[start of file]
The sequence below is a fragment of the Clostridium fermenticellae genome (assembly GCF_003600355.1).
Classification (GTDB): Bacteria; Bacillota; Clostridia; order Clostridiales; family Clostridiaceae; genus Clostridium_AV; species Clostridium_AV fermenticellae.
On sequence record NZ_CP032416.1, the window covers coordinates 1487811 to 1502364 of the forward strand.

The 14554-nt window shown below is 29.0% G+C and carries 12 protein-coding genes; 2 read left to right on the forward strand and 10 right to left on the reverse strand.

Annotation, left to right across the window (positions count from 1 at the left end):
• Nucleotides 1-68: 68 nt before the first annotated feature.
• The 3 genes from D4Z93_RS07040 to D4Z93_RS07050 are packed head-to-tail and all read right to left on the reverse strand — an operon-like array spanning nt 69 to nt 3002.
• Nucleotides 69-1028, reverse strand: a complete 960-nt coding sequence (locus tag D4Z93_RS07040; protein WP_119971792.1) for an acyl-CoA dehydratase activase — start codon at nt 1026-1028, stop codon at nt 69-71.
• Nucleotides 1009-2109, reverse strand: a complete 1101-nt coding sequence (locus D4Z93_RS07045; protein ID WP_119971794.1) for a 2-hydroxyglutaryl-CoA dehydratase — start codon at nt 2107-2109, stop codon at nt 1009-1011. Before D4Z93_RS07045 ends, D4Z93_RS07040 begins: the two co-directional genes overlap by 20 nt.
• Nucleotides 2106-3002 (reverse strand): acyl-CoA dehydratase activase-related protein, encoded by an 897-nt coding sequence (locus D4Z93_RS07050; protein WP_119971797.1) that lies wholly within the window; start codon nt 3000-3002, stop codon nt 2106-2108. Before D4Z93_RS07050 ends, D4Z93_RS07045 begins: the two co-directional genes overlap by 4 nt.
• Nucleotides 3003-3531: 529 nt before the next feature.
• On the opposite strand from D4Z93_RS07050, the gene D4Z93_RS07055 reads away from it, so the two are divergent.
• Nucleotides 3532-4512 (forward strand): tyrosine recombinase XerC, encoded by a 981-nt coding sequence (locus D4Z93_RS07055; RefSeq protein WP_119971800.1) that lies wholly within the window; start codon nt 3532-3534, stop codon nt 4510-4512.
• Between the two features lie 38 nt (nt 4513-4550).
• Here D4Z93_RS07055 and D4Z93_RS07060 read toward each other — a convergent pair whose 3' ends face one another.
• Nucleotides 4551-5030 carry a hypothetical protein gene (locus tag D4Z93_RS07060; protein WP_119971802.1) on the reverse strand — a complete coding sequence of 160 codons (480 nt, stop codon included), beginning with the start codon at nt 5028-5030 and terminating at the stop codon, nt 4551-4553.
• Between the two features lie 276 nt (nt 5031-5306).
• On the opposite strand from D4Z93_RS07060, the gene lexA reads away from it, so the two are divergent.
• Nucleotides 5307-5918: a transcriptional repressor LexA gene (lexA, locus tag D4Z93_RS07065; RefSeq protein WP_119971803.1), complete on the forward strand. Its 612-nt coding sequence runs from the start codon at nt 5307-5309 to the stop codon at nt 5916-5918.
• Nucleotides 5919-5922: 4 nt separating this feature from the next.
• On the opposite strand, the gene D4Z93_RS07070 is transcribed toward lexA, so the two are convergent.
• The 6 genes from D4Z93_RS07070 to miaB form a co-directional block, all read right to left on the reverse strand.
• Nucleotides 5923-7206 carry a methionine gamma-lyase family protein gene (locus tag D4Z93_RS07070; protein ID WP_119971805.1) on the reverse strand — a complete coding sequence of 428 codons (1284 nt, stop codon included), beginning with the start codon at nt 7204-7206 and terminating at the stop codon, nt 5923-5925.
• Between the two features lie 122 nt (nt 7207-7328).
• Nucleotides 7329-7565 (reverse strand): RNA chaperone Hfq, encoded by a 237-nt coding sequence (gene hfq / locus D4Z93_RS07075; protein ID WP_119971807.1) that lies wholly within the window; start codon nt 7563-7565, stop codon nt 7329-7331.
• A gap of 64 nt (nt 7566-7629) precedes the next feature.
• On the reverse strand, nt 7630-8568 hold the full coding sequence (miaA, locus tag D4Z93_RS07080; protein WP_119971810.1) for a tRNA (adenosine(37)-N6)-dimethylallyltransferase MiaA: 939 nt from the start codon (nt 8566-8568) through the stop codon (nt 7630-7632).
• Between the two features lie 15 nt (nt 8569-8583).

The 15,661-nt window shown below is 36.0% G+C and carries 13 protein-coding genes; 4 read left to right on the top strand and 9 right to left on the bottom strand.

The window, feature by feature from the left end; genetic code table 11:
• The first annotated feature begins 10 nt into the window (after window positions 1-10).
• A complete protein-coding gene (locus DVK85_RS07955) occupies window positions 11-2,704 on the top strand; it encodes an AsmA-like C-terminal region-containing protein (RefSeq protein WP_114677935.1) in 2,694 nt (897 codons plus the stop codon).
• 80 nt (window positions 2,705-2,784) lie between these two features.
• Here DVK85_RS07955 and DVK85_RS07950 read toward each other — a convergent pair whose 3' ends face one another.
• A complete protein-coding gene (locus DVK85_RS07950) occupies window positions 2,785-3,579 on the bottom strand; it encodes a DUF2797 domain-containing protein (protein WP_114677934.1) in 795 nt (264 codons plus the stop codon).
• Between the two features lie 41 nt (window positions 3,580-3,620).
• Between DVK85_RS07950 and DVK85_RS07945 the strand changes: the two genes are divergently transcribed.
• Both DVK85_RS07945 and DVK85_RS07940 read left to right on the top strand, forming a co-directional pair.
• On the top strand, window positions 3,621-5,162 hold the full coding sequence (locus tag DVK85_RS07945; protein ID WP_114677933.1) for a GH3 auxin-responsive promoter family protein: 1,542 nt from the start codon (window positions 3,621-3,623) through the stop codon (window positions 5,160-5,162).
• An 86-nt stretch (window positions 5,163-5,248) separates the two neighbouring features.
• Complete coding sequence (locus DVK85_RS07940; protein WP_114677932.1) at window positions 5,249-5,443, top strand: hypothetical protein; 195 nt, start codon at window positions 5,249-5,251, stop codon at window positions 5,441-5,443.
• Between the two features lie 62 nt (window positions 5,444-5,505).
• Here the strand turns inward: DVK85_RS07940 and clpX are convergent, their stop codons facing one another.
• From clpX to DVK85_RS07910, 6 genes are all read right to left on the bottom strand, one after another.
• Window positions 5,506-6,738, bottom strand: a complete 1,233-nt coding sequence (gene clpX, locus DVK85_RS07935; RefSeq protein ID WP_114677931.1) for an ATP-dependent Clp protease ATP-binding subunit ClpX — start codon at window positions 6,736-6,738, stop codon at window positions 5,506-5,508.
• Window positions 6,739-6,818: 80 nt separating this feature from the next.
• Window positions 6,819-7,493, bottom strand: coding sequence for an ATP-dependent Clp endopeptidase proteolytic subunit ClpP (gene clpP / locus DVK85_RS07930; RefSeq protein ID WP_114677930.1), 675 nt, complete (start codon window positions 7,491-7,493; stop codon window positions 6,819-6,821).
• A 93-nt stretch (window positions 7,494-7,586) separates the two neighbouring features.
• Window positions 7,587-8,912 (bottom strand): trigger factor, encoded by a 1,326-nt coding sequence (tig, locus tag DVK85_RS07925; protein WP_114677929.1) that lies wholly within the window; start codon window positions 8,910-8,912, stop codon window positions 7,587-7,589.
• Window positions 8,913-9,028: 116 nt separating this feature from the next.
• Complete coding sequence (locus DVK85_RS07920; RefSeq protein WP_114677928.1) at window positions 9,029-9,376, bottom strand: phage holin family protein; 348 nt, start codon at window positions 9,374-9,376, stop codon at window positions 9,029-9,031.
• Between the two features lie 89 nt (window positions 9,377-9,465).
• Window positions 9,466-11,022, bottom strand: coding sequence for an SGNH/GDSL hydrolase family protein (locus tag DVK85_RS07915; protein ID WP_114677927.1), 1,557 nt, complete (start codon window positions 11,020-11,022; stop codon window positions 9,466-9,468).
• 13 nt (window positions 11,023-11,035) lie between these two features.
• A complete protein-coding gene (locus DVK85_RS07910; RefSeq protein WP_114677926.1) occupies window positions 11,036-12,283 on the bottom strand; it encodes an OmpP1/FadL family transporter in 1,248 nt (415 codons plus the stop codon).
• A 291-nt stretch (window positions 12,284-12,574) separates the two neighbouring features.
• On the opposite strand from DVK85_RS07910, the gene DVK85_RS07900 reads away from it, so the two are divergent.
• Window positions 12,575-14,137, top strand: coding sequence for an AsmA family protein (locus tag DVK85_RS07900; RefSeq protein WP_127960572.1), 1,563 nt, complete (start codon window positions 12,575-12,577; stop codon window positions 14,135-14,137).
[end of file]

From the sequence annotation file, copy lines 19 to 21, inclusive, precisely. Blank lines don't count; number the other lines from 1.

• Nucleotides 5307-5918: a transcriptional repressor LexA gene (lexA, locus tag D4Z93_RS07065; RefSeq protein WP_119971803.1), complete on the forward strand. Its 612-nt coding sequence runs from the start codon at nt 5307-5309 to the stop codon at nt 5916-5918.
• Nucleotides 5919-5922: 4 nt separating this feature from the next.
• On the opposite strand, the gene D4Z93_RS07070 is transcribed toward lexA, so the two are convergent.